Universal health care, which was started in Canada by Tommy Douglas, is one of the hallmarks of Canadian society.
When it comes to comparing Canada to the Americans, universal health care is seen to be as much of a symbol of Canada as is the loonie or beaver.
The fact that Canada does not have more than 47 million people who are without access to medical care is taken to be a mark of Canada’s compassionate view of having a caring system of capitalism as opposed to the U.S.’s individualistic take on what it means to care for its citizens.
Yet when we look at what our health-care system is asked to pay for today, we have to have to ask ourselves what constitutes fundamental equitable access to health care and how is that decision made?
When state-funded health care was first conceived, the underlying principle was that people should have access to basic health care, such as doctor’s visits and hospital stays.
Back in the early days of universal health care, people were concerned about whether or not they could afford to see a doctor if they caught the flu, had to have an operation to treat a heart attack or suffered some other catastrophic medical event.
In the early days of medical care, there was no such thing as organ transplants or sex-change operations. Alcoholism was not seen as a disease, but as the result of wanton self-indulgence.
In an increasingly wealthy and technologically advanced society, the historical problem that the concept of universal medical treatment has run into is how does the citizen-funded medical system keep up financially with the ever growing technological prowess of the medical profession.
In other words, how do the citizens of Canada decide which of any number of an increasing array of medical treatments it should pay for?
For many years, that decision has been left to our elected provincial representatives. However in recent years, this decision has been increasingly given over to the non-elected judicial system and most recently the Alberta Human Rights Commission. Both of whom have been quite willing to hand out “rights” as if they were nothing more than children’s treats.
However, neither of these two entities — the justice system and the human rights commission — have any taxing or budgeting power. Nor can they write legislation.
Both of these powers reside in the hands of our elected representatives. Yet it is our elected representatives who our constantly being second guessed by these two unelected and non-accountable bodies.
The fact of life is that at any given time there is only a fixed amount of money that is available to be spent by us individually or by our government.
Since our financial resources our not limitless, it is necessary to not only establish spending priorities.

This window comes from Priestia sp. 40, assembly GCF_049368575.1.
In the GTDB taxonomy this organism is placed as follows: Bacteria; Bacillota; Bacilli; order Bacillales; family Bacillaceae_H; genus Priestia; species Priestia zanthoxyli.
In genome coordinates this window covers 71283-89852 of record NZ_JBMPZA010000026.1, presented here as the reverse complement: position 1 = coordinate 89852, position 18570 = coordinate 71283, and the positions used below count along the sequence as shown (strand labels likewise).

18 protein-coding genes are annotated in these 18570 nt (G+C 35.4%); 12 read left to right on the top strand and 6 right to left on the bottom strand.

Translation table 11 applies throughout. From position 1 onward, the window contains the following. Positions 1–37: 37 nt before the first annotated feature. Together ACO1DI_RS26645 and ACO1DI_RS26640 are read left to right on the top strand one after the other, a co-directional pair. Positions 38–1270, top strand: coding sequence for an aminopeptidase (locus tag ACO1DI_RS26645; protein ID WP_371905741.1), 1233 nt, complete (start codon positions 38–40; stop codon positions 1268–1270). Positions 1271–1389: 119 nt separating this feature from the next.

In the case where government is concerned, one of the governing spending principles must be to spend the least amount of money that is possible, but which delivers benefits the widest number of people.
When government expenditures on public health care are looked at in that light, it becomes easy to see how spending health-care dollars on sex changes just does not measure up.
The spending of health-care dollars to fund these operations is the inverse of this principle for deciding government expenditures.
Those who would undergo a sex-change operation represent a small number of people who on a per capita basis would receive an inordinately high amount of health-care dollars as a benefit in order to achieve medical treatment that is of doubtful value.
The fact that the spectre of suicide is raised as an argument for supporting the government’s continued funding of sex-change operations is reprehensible.
Our legislators cannot make decisions with regards to health-care expenditures under the threat that someone or members of some special interest group may do themselves harm.
Just because someone is willing to take himself/herself hostage does not mean that we should negotiate with them. However, the use of this threat does also point out another reason why the courts and human rights commission are ill-equipped to deal with this decision.
The problem with using the courts or human rights commission to deal with this issue is that both of these institutions are more prone to being hijacked by “special” interest groups.
I know that our legislatures are subject to being influence by lobbyists, but when the lobbyists are active in the legislature, their actions, as we saw with Ad Scam, are a matter of public record.
Arguments that are made in courts and human rights tribunals are “private” and not subject to public scrutiny.
Also, unlike the case with our MLAs and MPs, there is no recourse that the public can exercise when it comes to the decisions that the members of these two bodies make. How do the individual members of these institutions develop a sense of responsibility for their decisions when there is no mechanism whereby we, the citizens, can make them accountable?
No matter which side of the argument you may be on, I therefore believe that as citizens of Alberta it is incumbent on us that we stand by our premier and his appointed health minister when it comes to this issue and wait for the next provincial election to express our opinion at the ballot box of democracy.
We should not allow the courts or the human rights commission to undermine our franchise.